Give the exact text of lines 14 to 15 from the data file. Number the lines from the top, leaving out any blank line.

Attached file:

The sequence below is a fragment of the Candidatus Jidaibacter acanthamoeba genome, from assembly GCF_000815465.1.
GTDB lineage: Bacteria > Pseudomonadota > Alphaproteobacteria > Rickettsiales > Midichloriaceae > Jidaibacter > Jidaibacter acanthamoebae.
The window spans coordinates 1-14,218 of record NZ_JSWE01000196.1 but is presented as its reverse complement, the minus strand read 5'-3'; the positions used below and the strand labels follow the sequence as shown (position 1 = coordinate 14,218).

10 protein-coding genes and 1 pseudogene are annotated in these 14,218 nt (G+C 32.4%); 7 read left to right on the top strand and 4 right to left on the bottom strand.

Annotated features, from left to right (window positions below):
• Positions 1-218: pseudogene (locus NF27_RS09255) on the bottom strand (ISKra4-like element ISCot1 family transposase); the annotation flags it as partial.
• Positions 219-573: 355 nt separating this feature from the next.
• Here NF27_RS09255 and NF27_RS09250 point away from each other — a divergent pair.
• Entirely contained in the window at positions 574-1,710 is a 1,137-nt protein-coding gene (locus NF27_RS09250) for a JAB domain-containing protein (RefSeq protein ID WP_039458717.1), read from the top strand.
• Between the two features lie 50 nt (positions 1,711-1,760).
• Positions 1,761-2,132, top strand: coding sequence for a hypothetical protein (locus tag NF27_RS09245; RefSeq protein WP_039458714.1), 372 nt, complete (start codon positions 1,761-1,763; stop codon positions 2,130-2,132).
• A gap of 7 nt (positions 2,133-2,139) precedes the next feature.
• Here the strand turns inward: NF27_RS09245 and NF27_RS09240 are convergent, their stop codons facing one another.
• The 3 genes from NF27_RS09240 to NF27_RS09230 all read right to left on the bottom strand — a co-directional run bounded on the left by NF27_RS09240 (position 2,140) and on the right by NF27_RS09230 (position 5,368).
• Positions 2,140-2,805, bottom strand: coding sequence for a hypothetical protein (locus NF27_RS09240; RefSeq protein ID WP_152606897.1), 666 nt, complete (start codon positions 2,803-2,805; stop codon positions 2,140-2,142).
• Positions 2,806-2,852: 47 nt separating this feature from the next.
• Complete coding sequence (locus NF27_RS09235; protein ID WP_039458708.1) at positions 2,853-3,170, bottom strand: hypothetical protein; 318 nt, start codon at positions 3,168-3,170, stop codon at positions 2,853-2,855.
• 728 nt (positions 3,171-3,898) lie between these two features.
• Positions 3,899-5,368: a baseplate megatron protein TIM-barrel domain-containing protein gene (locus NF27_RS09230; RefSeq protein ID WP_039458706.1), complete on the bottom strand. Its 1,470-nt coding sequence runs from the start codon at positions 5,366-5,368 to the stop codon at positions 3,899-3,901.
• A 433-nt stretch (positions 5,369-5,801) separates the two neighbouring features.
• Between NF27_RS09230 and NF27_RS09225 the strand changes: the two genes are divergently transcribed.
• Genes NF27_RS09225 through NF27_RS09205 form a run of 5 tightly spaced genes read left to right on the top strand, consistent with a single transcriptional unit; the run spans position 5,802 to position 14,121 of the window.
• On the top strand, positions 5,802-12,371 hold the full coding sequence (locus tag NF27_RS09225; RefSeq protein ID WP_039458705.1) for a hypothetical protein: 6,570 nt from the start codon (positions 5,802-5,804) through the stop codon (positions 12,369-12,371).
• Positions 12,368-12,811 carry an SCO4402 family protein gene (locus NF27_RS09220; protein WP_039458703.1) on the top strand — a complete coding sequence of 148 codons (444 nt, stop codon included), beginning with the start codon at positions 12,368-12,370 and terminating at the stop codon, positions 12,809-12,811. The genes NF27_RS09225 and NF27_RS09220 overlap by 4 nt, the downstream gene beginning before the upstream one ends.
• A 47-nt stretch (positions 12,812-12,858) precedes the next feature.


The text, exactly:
• The 3 genes from NF27_RS09240 to NF27_RS09230 all read right to left on the bottom strand — a co-directional run bounded on the left by NF27_RS09240 (position 2,140) and on the right by NF27_RS09230 (position 5,368).
• Positions 2,140-2,805, bottom strand: coding sequence for a hypothetical protein (locus NF27_RS09240; RefSeq protein ID WP_152606897.1), 666 nt, complete (start codon positions 2,803-2,805; stop codon positions 2,140-2,142).